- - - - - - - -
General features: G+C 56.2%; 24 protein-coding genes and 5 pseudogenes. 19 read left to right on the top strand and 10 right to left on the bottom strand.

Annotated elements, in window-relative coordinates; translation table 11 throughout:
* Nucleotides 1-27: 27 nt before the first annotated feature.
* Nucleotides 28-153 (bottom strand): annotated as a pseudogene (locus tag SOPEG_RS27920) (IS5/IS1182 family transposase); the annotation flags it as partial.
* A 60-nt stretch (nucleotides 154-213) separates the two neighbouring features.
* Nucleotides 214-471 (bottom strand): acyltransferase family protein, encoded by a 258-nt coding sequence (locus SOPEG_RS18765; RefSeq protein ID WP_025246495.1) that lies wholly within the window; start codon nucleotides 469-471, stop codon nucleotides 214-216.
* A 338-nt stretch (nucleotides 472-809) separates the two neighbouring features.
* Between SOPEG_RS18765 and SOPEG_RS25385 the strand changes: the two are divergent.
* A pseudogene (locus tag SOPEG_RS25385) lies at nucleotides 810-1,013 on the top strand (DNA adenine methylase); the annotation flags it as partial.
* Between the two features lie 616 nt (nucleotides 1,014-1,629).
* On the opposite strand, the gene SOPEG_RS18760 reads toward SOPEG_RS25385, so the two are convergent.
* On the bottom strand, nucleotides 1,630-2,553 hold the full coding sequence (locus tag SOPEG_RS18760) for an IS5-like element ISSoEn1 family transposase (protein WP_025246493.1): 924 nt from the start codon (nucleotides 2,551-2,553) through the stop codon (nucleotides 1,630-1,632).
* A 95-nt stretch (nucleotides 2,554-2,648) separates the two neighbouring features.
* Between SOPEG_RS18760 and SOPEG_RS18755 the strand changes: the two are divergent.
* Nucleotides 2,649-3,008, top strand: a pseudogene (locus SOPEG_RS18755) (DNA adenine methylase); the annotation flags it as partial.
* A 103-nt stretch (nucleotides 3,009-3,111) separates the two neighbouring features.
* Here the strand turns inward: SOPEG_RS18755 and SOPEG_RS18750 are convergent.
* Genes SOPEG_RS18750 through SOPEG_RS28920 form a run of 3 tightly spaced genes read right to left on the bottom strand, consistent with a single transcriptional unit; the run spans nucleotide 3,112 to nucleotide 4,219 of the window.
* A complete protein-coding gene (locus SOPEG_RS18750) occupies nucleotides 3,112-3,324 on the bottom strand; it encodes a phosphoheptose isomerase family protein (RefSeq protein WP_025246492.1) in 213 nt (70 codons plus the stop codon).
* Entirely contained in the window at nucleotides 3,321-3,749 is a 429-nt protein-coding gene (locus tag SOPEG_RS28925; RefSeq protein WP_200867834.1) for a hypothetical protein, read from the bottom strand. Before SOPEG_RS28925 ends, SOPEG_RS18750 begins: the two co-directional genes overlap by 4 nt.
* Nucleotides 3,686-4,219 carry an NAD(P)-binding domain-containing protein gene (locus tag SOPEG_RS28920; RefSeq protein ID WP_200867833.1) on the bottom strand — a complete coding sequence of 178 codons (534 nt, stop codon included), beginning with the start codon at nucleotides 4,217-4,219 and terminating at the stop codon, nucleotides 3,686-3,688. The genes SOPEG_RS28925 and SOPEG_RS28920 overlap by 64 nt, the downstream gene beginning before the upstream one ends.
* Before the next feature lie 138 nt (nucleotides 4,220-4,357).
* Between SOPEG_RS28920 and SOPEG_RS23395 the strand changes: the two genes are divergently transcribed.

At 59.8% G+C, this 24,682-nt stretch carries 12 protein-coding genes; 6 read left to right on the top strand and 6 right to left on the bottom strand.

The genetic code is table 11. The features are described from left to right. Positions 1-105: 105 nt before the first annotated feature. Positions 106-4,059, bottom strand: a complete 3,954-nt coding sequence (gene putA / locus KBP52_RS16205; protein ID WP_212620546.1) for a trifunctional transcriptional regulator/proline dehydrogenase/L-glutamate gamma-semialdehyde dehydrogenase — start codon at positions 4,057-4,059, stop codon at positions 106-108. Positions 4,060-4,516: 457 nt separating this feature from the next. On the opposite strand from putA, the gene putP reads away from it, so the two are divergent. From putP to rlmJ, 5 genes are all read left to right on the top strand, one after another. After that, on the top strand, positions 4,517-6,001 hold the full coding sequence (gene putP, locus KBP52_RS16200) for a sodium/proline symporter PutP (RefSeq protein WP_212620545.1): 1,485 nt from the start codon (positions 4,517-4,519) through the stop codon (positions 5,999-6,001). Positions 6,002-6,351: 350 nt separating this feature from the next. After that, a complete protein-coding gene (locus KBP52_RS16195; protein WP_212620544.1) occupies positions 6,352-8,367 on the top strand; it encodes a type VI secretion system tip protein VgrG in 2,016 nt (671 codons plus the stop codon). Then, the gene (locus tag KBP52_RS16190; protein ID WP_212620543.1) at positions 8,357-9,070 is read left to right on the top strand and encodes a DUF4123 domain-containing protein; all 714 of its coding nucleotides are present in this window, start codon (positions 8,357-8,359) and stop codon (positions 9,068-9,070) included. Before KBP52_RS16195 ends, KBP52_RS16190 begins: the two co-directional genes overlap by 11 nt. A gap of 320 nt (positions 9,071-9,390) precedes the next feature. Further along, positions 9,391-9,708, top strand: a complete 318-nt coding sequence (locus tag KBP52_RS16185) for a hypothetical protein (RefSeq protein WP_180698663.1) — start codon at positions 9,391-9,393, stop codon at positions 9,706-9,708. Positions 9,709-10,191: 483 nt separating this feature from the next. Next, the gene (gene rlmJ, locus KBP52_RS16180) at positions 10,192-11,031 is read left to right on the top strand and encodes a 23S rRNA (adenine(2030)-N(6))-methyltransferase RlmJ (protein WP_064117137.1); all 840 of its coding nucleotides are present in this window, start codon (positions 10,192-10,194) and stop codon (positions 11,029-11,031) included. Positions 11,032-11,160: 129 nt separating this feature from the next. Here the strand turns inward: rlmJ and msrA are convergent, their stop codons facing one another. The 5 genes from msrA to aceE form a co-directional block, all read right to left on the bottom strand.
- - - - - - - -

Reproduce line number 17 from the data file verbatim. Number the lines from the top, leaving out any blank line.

* Here the strand turns inward: SOPEG_RS18755 and SOPEG_RS18750 are convergent.